TIFF ’15: A peek inside Dunn’s Closet Monster

Ahead of Closet Monster's bow at TIFF, Stephen Dunn talks to Playback about his feature debut's journey to greenlight and showcasing a "new" Newfoundland.
Oscar bed

“Thank you for reading the script for Closet Monster” said the note on a box of cupcakes held by writer/director Stephen Dunn as he turned up unannounced at the Rhombus Media offices in Toronto. He handed them over to the receptionist, expecting to hear back from Niv Fichman and co (who had agreed to read the script) the following week. And then he heard nothing. For months – nothing.

A script-pitching rookie, Dunn said it felt a little like being dumped in high school. In reality, he was just new. And he needn’t have worried as the script (which had been revised throughout Dunn’s CFC director’s lab residency) was sat amidst a huge pile of scripts. When Rhombus finally got to it, they loved it.

With financing in place from Telefilm Canada, the Newfoundland and Labrador Film Development Corporation and the Harold Greenberg Fund, production got underway a little over a year later in August 2014 in St. John’s, Newfoundland, Dunn’s home province. Rhombus was joined on the project by Newfoundland’s Best Boy Entertainment.

Having grown up there, Dunn already knew all the locations in Newfoundland that he wanted to film at and the people he wanted to cast in the $1.85 million feature. Filming was completed in 22 days and Dunn says the horror stories he had heard about first feature films didn’t ring true for him.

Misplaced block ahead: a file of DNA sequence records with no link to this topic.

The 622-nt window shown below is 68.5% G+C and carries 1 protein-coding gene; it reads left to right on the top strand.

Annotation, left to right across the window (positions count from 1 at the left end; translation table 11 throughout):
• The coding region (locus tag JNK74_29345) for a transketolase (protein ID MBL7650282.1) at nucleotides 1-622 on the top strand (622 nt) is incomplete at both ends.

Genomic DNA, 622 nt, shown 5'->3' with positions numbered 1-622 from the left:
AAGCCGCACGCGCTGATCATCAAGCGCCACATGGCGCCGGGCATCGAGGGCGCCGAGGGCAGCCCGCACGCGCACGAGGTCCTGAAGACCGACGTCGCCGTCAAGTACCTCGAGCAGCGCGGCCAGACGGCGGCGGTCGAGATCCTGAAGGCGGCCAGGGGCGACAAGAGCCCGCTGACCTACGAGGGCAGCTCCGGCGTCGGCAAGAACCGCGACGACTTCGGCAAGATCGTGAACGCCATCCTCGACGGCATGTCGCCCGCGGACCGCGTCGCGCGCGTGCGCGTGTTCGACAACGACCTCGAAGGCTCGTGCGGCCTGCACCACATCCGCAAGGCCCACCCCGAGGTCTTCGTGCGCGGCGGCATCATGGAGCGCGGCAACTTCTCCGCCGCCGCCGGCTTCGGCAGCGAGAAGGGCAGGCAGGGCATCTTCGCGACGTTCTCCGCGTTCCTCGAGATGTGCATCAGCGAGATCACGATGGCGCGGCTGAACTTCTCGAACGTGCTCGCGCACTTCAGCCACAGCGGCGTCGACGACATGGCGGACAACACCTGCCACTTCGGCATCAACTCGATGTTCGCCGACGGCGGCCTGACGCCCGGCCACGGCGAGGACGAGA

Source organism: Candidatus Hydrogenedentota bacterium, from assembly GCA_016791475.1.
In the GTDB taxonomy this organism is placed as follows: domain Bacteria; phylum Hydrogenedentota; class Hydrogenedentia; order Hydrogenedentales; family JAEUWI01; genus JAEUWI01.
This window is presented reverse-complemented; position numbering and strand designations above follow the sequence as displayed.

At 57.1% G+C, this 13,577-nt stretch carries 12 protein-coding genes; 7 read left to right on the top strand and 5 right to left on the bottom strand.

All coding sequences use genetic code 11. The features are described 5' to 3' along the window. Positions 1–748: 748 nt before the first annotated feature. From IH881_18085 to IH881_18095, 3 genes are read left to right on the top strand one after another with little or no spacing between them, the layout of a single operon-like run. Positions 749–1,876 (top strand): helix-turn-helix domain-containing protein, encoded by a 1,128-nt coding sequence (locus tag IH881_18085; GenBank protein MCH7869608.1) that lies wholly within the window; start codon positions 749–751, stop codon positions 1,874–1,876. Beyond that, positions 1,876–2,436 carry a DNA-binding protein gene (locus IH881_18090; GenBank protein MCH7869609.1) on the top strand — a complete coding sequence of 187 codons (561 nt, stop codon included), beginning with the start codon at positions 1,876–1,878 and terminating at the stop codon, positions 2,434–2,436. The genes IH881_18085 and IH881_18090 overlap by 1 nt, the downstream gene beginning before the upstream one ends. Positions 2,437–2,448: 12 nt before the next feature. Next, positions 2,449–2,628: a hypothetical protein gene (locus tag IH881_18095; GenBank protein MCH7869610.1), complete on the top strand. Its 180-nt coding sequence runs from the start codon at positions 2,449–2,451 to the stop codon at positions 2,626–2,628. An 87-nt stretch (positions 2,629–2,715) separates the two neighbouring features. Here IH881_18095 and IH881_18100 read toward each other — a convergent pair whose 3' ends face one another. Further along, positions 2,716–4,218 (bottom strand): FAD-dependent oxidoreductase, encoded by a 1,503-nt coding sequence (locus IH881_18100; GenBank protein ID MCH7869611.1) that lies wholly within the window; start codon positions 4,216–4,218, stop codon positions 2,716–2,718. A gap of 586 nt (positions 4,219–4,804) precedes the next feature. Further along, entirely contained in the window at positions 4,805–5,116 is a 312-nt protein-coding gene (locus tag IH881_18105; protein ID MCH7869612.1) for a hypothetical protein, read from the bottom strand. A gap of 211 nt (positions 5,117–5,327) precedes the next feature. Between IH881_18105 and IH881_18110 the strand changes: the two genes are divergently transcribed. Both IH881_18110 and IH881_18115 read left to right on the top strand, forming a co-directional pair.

“I’d never had such resources before, yet it felt like shooting a short film. Everything was so smooth,” he told Playback Daily. The on-set comradery between the cast and crew, guided by exec producers Fichman and Best Boy’s Ed Martin, created a comfortable filming environment for his first time out, he added.

Prior to the shoot, five days was the most that Dunn had ever spent on a production set. He’s since learned a lot: “To know when to stand up for yourself – that was a learning curve for me. To not be too cautious with things like budget, as well. Previously, I wasn’t sure how much control I truly had. I learned how important it is to follow through with your own convictions.”

Dunn describes the film as being extremely personal to him and his own story of growing up in Newfoundland as a gay teenager. Lead character Oscar Madly (played by Conor Jessup) is haunted after he witnesses a horrific hate crime and this leads him to develop a stomach ulcer which becomes a metaphor for coming to terms with his sexuality, which Dunn describes as the “the Cronenbergian aspect to the film.”

Contradicting the stereotypical “Newfy persona” was also important to the filmmaker. “It was my goal with this film to show a side of Newfoundland that has never been seen on film before. I wanted to show the modern side that doesn’t really fit into Republic of Doyle or The Grand Seduction.”

“I wanted to make a film that wasn’t a tourism video, but that was also grittier and more real and also sexy and fun, with vivid music and unique culture,” he added.

Elevation Pictures is distributing the film in Canada, while Amsterdam- and Hong Kong-based Fortissimo Films is handling international distribution and New York-based Cinetic Media is the film’s U.S. sales agent. With its world premiere at TIFF on Sept. 13, Dunn hopes a U.S. distributor can also be secured.

“I’d love for it to sell in the U.S. and around the world. I’d love it to not be written off as just being a gay film. I hope it’s accessible to a wider audience and that it can also help my next projects to get off the ground,” he said.